Without wanting to bore you I'll just mention that stars do come in different colours. Vega, on still clear nights has an obvious blue tinge. Arcturus, which you can see roughly west about 30 degrees up around midnight at the moment is an orange star. These colours will look a bit more obvious in a telescope or binoculars that are slightly out of focus. The colours depend purely on the temperature of the star the hotter they are the bluer they look.

Feel free to post the pics, and we can check exactly what you are looking at.

hth,
~Albert

Albert White MSc FRAS
Chairperson, International Dark Sky Association - Irish Section
www.darksky.ie/

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14 years 2 months ago #30758 by Keenan
Replied by Keenan on topic Re: Bad optics or bad eyesight?
Thanks Guys, for the info, the welcome and the reassurance.

Yes, if I look at object more directly overhead, they don't have the red/green colours so I guess the optics (and the eyes) are OK!

The warm air and low elevation explanation makes perfect sense now that you mention it. I've had a look at Stellarium (the sky simulator) and Capella does look like it's in the right place for what I'm looking at.

At the risk of being told I have dirt on my lens and a shaky hand, I've uploaded a few photos to http://www.propertyfile.net/astro .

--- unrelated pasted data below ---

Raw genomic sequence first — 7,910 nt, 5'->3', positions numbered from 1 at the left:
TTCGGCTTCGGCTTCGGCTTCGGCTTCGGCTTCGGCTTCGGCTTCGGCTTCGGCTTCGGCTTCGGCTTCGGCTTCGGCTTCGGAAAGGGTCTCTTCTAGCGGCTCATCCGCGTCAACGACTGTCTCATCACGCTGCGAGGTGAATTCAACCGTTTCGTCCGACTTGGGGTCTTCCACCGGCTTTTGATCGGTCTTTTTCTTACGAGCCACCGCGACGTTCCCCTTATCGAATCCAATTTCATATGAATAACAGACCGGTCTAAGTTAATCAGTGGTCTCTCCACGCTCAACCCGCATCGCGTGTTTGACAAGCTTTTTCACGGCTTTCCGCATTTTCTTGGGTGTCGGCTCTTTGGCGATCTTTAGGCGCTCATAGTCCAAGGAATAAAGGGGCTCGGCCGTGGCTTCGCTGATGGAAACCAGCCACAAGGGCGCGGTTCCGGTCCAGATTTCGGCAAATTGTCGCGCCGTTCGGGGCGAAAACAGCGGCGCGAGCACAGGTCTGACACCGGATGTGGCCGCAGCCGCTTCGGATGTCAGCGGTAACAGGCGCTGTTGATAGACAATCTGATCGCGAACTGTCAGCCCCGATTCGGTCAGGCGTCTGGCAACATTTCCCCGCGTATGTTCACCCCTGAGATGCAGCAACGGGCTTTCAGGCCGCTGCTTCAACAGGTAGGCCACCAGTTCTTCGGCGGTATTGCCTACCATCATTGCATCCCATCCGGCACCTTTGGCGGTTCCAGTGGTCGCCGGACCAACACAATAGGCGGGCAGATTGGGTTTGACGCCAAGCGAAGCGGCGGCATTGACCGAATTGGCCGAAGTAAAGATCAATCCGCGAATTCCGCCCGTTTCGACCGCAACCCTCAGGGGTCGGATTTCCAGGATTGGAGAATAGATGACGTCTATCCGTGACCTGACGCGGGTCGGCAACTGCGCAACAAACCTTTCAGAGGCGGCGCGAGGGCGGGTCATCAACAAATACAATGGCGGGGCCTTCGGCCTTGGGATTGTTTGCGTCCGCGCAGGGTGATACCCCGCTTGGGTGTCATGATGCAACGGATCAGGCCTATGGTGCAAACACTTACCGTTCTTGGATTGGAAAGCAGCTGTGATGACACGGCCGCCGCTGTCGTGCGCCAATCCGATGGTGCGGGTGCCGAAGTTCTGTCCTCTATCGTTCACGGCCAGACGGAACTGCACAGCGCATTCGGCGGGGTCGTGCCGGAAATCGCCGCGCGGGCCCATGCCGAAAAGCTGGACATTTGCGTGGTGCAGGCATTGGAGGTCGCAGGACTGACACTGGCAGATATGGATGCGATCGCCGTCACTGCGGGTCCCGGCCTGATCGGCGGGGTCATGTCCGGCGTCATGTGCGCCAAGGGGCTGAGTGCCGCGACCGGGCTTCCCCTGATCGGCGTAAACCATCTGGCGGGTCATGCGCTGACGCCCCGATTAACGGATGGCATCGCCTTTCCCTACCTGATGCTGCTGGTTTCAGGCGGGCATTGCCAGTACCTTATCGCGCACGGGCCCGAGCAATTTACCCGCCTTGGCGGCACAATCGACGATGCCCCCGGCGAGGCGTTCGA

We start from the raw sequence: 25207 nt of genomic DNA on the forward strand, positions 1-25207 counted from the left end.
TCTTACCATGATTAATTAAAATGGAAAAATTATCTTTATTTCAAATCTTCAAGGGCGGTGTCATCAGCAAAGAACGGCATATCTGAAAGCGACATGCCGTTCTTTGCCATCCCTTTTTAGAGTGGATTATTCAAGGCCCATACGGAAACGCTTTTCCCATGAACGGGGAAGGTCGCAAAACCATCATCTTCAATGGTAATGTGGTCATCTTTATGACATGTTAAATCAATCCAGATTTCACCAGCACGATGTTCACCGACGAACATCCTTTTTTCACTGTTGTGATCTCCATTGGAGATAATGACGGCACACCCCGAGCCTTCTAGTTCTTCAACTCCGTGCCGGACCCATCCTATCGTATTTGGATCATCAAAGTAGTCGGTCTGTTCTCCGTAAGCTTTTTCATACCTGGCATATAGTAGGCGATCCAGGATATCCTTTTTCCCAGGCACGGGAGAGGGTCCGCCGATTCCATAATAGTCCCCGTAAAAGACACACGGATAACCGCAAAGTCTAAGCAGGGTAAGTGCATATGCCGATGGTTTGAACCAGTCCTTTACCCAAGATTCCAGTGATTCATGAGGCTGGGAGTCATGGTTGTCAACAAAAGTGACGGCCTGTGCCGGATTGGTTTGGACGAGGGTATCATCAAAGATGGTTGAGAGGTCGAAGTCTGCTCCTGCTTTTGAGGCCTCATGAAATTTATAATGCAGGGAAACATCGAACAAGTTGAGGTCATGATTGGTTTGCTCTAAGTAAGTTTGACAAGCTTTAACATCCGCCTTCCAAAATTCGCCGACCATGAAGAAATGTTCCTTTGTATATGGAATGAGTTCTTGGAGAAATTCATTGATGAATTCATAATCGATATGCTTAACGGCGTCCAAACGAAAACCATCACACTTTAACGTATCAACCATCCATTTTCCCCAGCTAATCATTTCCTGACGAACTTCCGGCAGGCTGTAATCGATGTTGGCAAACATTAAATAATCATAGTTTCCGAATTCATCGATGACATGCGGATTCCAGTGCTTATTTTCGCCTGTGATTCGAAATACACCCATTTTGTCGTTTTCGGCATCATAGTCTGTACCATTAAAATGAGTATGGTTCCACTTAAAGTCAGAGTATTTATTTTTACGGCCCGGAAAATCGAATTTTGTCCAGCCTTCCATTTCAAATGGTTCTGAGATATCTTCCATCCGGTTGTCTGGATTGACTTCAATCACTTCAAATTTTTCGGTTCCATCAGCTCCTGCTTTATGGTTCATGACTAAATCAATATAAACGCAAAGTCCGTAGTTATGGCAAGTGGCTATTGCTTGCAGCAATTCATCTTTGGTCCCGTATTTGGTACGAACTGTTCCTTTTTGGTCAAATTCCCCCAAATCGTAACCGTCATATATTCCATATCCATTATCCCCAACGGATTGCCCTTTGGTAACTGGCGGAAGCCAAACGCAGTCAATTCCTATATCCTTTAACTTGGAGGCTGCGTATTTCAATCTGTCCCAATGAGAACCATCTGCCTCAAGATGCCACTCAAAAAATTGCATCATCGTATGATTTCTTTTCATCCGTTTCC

The crops are just the interesting bit of larger photos. The image.jpg files are full size uncropped in case it helps to locate the object. It is curious looking if you view the images full size.

Anyhow, thanks for the input - this astronomy stuff could be interesting!

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14 years 2 months ago #30759 by ftodonoghue
Replied by ftodonoghue on topic Re: Bad optics or bad eyesight?
Hi Keenan

Next night you are out, why not turn the skylux on the brightest "star" in the sky. This is the planet Jupiter and you will find it in the SW low down as it is getting dark.

you should have no problem picking up some of its moons and may even see some cloud belts..

Cheers
Trevor

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14 years 2 months ago #30760 by Seanie_Morris
Replied by Seanie_Morris on topic Re: Bad optics or bad eyesight?
Welcome aboard Keenan! The guys above me here all gave you sound advice. Another piece I will add is that I would hope you would be brave enough to take your Skylux and binos out on the most frigid winters night, and you will be amazed by the clarity these same stars exhibit! Summer, while more comfortable for astronomy, is also the worst time for it! Barely any proper dark nights, lots of haze about, turbulent atmosphere (as you saw already!), and waiting for ages before it is dark enough to bring out the equipment. Winter is more flexible, albeit less comfortable because it is colder! But, there are ways around that too!